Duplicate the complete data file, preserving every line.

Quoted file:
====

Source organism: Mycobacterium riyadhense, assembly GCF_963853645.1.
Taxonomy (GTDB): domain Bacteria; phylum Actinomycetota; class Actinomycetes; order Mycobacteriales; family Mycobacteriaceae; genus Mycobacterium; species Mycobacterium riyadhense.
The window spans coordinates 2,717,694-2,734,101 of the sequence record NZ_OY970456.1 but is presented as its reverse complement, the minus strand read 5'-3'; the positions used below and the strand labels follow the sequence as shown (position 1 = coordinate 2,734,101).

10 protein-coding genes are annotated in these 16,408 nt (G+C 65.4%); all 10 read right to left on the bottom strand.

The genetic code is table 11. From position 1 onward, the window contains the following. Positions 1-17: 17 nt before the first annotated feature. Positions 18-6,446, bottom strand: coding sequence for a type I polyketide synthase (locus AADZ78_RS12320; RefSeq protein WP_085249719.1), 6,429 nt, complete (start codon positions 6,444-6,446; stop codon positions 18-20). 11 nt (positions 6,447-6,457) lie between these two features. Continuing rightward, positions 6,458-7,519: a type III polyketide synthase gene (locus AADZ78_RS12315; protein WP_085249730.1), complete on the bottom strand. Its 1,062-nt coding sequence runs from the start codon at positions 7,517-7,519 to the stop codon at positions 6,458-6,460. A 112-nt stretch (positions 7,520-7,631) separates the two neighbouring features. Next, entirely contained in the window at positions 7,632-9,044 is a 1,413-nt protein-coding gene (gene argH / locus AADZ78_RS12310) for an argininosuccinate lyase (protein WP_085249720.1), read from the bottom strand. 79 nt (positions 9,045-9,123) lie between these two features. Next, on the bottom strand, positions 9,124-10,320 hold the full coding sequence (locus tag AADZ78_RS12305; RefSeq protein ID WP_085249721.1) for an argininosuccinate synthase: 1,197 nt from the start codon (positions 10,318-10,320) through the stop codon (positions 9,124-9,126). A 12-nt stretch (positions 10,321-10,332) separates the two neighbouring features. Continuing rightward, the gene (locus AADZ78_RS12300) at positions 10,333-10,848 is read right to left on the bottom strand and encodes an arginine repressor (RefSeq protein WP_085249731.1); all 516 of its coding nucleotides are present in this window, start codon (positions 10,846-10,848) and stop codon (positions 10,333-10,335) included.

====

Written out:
Source organism: Mycobacterium riyadhense, assembly GCF_963853645.1.
Taxonomy (GTDB): domain Bacteria; phylum Actinomycetota; class Actinomycetes; order Mycobacteriales; family Mycobacteriaceae; genus Mycobacterium; species Mycobacterium riyadhense.
The window spans coordinates 2,717,694-2,734,101 of the sequence record NZ_OY970456.1 but is presented as its reverse complement, the minus strand read 5'-3'; the positions used below and the strand labels follow the sequence as shown (position 1 = coordinate 2,734,101).

10 protein-coding genes are annotated in these 16,408 nt (G+C 65.4%); all 10 read right to left on the bottom strand.

The genetic code is table 11. From position 1 onward, the window contains the following. Positions 1-17: 17 nt before the first annotated feature. Positions 18-6,446, bottom strand: coding sequence for a type I polyketide synthase (locus AADZ78_RS12320; RefSeq protein WP_085249719.1), 6,429 nt, complete (start codon positions 6,444-6,446; stop codon positions 18-20). 11 nt (positions 6,447-6,457) lie between these two features. Continuing rightward, positions 6,458-7,519: a type III polyketide synthase gene (locus AADZ78_RS12315; protein WP_085249730.1), complete on the bottom strand. Its 1,062-nt coding sequence runs from the start codon at positions 7,517-7,519 to the stop codon at positions 6,458-6,460. A 112-nt stretch (positions 7,520-7,631) separates the two neighbouring features. Next, entirely contained in the window at positions 7,632-9,044 is a 1,413-nt protein-coding gene (gene argH / locus AADZ78_RS12310) for an argininosuccinate lyase (protein WP_085249720.1), read from the bottom strand. 79 nt (positions 9,045-9,123) lie between these two features. Next, on the bottom strand, positions 9,124-10,320 hold the full coding sequence (locus tag AADZ78_RS12305; RefSeq protein ID WP_085249721.1) for an argininosuccinate synthase: 1,197 nt from the start codon (positions 10,318-10,320) through the stop codon (positions 9,124-9,126). A 12-nt stretch (positions 10,321-10,332) separates the two neighbouring features. Continuing rightward, the gene (locus AADZ78_RS12300) at positions 10,333-10,848 is read right to left on the bottom strand and encodes an arginine repressor (RefSeq protein WP_085249731.1); all 516 of its coding nucleotides are present in this window, start codon (positions 10,846-10,848) and stop codon (positions 10,333-10,335) included.